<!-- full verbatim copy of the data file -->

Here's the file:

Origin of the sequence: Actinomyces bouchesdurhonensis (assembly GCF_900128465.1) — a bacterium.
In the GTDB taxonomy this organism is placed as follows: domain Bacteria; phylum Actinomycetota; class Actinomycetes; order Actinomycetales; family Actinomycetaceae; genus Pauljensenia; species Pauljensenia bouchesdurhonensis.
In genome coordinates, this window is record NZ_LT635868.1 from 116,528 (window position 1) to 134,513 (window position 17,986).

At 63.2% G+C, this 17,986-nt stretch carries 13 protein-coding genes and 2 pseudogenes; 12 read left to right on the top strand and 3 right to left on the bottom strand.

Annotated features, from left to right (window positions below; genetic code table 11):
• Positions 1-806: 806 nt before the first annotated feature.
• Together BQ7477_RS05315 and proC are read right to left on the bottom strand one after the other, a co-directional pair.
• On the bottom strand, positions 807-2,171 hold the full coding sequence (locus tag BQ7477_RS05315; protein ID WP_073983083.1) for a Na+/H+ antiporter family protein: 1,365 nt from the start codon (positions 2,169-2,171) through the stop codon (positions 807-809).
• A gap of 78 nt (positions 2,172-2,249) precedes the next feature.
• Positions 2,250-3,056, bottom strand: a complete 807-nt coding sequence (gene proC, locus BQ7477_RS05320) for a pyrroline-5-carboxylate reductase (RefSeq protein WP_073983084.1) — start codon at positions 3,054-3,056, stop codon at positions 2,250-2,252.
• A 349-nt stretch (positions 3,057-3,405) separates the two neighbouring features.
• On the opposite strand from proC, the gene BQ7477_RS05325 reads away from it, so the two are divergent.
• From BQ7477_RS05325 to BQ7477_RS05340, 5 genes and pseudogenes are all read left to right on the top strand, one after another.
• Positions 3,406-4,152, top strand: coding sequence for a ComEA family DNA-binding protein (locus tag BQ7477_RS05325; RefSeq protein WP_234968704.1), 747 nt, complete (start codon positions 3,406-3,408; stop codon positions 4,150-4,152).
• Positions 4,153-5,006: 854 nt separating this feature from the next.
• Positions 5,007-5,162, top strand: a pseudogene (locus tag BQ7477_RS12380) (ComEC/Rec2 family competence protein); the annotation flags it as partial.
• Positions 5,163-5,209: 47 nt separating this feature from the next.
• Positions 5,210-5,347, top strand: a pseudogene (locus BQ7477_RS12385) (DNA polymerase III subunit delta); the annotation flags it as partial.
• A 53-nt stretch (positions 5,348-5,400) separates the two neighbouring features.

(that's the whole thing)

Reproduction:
Origin of the sequence: Actinomyces bouchesdurhonensis (assembly GCF_900128465.1) — a bacterium.
In the GTDB taxonomy this organism is placed as follows: domain Bacteria; phylum Actinomycetota; class Actinomycetes; order Actinomycetales; family Actinomycetaceae; genus Pauljensenia; species Pauljensenia bouchesdurhonensis.
In genome coordinates, this window is record NZ_LT635868.1 from 116,528 (window position 1) to 134,513 (window position 17,986).

At 63.2% G+C, this 17,986-nt stretch carries 13 protein-coding genes and 2 pseudogenes; 12 read left to right on the top strand and 3 right to left on the bottom strand.

Annotated features, from left to right (window positions below; genetic code table 11):
• Positions 1-806: 806 nt before the first annotated feature.
• Together BQ7477_RS05315 and proC are read right to left on the bottom strand one after the other, a co-directional pair.
• On the bottom strand, positions 807-2,171 hold the full coding sequence (locus tag BQ7477_RS05315; protein ID WP_073983083.1) for a Na+/H+ antiporter family protein: 1,365 nt from the start codon (positions 2,169-2,171) through the stop codon (positions 807-809).
• A gap of 78 nt (positions 2,172-2,249) precedes the next feature.
• Positions 2,250-3,056, bottom strand: a complete 807-nt coding sequence (gene proC, locus BQ7477_RS05320) for a pyrroline-5-carboxylate reductase (RefSeq protein WP_073983084.1) — start codon at positions 3,054-3,056, stop codon at positions 2,250-2,252.
• A 349-nt stretch (positions 3,057-3,405) separates the two neighbouring features.
• On the opposite strand from proC, the gene BQ7477_RS05325 reads away from it, so the two are divergent.
• From BQ7477_RS05325 to BQ7477_RS05340, 5 genes and pseudogenes are all read left to right on the top strand, one after another.
• Positions 3,406-4,152, top strand: coding sequence for a ComEA family DNA-binding protein (locus tag BQ7477_RS05325; RefSeq protein WP_234968704.1), 747 nt, complete (start codon positions 3,406-3,408; stop codon positions 4,150-4,152).
• Positions 4,153-5,006: 854 nt separating this feature from the next.
• Positions 5,007-5,162, top strand: a pseudogene (locus tag BQ7477_RS12380) (ComEC/Rec2 family competence protein); the annotation flags it as partial.
• Positions 5,163-5,209: 47 nt separating this feature from the next.
• Positions 5,210-5,347, top strand: a pseudogene (locus BQ7477_RS12385) (DNA polymerase III subunit delta); the annotation flags it as partial.
• A 53-nt stretch (positions 5,348-5,400) separates the two neighbouring features.